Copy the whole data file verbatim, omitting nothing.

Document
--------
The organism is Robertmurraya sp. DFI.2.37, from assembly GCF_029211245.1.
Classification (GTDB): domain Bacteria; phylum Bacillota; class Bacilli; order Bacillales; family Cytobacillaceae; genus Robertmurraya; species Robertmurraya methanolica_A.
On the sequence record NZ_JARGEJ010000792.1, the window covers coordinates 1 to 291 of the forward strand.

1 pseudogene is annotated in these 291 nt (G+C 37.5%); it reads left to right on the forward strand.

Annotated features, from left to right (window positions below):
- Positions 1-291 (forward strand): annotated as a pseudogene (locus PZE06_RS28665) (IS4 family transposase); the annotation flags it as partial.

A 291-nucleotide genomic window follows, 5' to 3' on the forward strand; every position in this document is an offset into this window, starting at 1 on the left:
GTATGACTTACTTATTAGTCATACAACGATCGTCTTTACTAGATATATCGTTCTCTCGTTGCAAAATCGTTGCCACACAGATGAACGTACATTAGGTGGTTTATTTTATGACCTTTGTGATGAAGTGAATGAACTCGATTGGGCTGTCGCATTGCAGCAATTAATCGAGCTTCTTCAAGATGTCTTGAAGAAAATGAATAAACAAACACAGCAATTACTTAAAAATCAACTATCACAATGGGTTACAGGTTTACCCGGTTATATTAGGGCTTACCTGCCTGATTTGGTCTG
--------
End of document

The organism is Robertmurraya sp. DFI.2.37, from assembly GCF_029211245.1.
Classification (GTDB): domain Bacteria; phylum Bacillota; class Bacilli; order Bacillales; family Cytobacillaceae; genus Robertmurraya; species Robertmurraya methanolica_A.
On the sequence record NZ_JARGEJ010000792.1, the window covers coordinates 1 to 291 of the forward strand.

1 pseudogene is annotated in these 291 nt (G+C 37.5%); it reads left to right on the forward strand.

Annotated features, from left to right (window positions below):
- Positions 1-291 (forward strand): annotated as a pseudogene (locus PZE06_RS28665) (IS4 family transposase); the annotation flags it as partial.

A 291-nucleotide genomic window follows, 5' to 3' on the forward strand; every position in this document is an offset into this window, starting at 1 on the left:
GTATGACTTACTTATTAGTCATACAACGATCGTCTTTACTAGATATATCGTTCTCTCGTTGCAAAATCGTTGCCACACAGATGAACGTACATTAGGTGGTTTATTTTATGACCTTTGTGATGAAGTGAATGAACTCGATTGGGCTGTCGCATTGCAGCAATTAATCGAGCTTCTTCAAGATGTCTTGAAGAAAATGAATAAACAAACACAGCAATTACTTAAAAATCAACTATCACAATGGGTTACAGGTTTACCCGGTTATATTAGGGCTTACCTGCCTGATTTGGTCTG